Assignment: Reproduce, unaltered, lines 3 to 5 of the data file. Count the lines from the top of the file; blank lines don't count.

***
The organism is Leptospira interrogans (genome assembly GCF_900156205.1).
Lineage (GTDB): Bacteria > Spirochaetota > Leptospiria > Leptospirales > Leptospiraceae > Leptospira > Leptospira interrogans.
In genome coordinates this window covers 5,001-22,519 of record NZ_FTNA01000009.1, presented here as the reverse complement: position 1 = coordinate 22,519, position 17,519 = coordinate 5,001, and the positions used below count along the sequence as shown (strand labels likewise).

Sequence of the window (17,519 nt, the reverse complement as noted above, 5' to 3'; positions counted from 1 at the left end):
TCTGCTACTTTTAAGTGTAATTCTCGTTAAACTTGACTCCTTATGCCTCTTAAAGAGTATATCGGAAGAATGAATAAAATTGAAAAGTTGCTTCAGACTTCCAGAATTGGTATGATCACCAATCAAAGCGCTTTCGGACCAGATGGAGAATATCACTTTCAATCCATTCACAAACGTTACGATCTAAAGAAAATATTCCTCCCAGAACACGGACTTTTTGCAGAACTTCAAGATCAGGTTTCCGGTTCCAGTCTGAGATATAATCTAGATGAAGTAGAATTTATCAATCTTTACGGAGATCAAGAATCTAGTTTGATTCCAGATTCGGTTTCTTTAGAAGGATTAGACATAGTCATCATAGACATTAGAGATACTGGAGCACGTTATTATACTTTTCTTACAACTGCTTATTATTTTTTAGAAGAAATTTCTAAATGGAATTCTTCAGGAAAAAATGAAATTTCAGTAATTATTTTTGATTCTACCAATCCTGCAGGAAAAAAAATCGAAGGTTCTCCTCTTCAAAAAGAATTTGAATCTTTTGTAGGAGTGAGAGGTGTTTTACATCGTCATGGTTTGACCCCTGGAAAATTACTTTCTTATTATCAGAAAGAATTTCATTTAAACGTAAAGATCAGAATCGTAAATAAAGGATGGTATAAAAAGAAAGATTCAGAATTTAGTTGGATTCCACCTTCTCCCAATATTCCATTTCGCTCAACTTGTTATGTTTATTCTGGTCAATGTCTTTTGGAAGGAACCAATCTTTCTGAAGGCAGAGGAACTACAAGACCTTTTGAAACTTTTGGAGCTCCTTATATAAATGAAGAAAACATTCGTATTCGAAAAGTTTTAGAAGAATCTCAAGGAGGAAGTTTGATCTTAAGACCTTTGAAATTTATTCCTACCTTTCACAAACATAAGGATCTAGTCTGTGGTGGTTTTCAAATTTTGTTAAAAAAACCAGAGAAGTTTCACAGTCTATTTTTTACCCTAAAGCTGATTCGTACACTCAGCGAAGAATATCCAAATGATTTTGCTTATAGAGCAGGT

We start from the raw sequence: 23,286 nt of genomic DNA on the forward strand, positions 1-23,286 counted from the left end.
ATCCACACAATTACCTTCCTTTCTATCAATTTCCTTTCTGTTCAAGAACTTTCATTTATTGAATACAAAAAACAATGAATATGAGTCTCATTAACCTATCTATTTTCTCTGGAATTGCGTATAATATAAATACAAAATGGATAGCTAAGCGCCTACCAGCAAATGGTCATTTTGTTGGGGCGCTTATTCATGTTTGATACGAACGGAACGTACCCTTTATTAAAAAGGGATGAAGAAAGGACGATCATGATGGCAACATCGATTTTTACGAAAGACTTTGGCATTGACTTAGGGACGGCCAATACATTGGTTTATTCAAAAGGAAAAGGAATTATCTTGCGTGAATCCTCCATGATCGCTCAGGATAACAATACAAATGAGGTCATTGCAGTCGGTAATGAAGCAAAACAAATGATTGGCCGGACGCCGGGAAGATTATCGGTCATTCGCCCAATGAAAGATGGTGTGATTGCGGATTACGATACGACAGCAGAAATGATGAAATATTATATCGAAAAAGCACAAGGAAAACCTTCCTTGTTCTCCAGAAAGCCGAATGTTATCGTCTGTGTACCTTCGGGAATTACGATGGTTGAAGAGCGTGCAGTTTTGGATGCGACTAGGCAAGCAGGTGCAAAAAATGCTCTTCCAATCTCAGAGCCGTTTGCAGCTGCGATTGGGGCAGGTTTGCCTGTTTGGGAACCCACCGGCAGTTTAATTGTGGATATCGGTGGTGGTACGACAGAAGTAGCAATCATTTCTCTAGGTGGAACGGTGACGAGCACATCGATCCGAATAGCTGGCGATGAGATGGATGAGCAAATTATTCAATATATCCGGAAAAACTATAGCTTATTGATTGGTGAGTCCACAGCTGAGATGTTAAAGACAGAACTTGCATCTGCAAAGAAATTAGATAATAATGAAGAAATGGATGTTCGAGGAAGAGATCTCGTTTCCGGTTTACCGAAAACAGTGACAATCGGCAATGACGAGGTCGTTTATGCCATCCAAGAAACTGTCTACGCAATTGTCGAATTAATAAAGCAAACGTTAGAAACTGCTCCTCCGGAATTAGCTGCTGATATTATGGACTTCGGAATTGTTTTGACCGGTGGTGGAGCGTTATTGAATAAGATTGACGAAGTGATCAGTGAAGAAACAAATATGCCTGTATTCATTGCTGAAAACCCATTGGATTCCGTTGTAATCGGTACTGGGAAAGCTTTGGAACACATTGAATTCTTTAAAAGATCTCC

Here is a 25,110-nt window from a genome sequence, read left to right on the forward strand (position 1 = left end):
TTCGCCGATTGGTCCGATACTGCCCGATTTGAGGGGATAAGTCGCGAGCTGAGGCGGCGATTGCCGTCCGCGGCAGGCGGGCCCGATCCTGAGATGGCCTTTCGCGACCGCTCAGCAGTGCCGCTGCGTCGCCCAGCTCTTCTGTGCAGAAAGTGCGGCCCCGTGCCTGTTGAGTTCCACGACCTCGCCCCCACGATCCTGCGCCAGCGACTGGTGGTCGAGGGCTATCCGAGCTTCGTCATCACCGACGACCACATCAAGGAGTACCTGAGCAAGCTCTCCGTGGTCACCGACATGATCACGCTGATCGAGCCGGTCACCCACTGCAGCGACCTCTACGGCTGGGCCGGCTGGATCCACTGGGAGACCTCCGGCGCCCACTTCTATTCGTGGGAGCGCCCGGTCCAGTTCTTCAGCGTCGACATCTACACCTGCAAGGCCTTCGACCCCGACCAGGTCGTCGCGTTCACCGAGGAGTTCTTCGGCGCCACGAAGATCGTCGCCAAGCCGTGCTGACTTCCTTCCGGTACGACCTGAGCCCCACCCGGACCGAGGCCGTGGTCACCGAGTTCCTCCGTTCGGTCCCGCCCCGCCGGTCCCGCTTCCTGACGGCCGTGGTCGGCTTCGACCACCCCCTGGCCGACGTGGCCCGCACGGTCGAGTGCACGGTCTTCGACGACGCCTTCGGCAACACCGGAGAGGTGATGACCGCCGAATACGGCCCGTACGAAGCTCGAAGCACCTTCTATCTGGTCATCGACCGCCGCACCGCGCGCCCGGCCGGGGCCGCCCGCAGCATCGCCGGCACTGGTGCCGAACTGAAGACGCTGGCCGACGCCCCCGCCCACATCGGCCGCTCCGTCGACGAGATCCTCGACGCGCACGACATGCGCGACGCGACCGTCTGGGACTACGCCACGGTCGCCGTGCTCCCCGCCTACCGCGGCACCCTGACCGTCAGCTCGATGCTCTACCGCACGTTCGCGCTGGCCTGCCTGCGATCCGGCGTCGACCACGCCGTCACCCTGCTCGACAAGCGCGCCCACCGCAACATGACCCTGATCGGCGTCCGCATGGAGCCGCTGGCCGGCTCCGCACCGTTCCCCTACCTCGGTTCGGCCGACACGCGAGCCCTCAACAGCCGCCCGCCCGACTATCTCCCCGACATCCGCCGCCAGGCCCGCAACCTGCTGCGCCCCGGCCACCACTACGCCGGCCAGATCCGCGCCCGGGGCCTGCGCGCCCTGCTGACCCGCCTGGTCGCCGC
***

In genome coordinates this window covers 5,001-22,519 of record NZ_FTNA01000009.1, presented here as the reverse complement: position 1 = coordinate 22,519, position 17,519 = coordinate 5,001, and the positions used below count along the sequence as shown (strand labels likewise).

Sequence of the window (17,519 nt, the reverse complement as noted above, 5' to 3'; positions counted from 1 at the left end):
TCTGCTACTTTTAAGTGTAATTCTCGTTAAACTTGACTCCTTATGCCTCTTAAAGAGTATATCGGAAGAATGAATAAAATTGAAAAGTTGCTTCAGACTTCCAGAATTGGTATGATCACCAATCAAAGCGCTTTCGGACCAGATGGAGAATATCACTTTCAATCCATTCACAAACGTTACGATCTAAAGAAAATATTCCTCCCAGAACACGGACTTTTTGCAGAACTTCAAGATCAGGTTTCCGGTTCCAGTCTGAGATATAATCTAGATGAAGTAGAATTTATCAATCTTTACGGAGATCAAGAATCTAGTTTGATTCCAGATTCGGTTTCTTTAGAAGGATTAGACATAGTCATCATAGACATTAGAGATACTGGAGCACGTTATTATACTTTTCTTACAACTGCTTATTATTTTTTAGAAGAAATTTCTAAATGGAATTCTTCAGGAAAAAATGAAATTTCAGTAATTATTTTTGATTCTACCAATCCTGCAGGAAAAAAAATCGAAGGTTCTCCTCTTCAAAAAGAATTTGAATCTTTTGTAGGAGTGAGAGGTGTTTTACATCGTCATGGTTTGACCCCTGGAAAATTACTTTCTTATTATCAGAAAGAATTTCATTTAAACGTAAAGATCAGAATCGTAAATAAAGGATGGTATAAAAAGAAAGATTCAGAATTTAGTTGGATTCCACCTTCTCCCAATATTCCATTTCGCTCAACTTGTTATGTTTATTCTGGTCAATGTCTTTTGGAAGGAACCAATCTTTCTGAAGGCAGAGGAACTACAAGACCTTTTGAAACTTTTGGAGCTCCTTATATAAATGAAGAAAACATTCGTATTCGAAAAGTTTTAGAAGAATCTCAAGGAGGAAGTTTGATCTTAAGACCTTTGAAATTTATTCCTACCTTTCACAAACATAAGGATCTAGTCTGTGGTGGTTTTCAAATTTTGTTAAAAAAACCAGAGAAGTTTCACAGTCTATTTTTTACCCTAAAGCTGATTCGTACACTCAGCGAAGAATATCCAAATGATTTTGCTTATAGAGCAGGT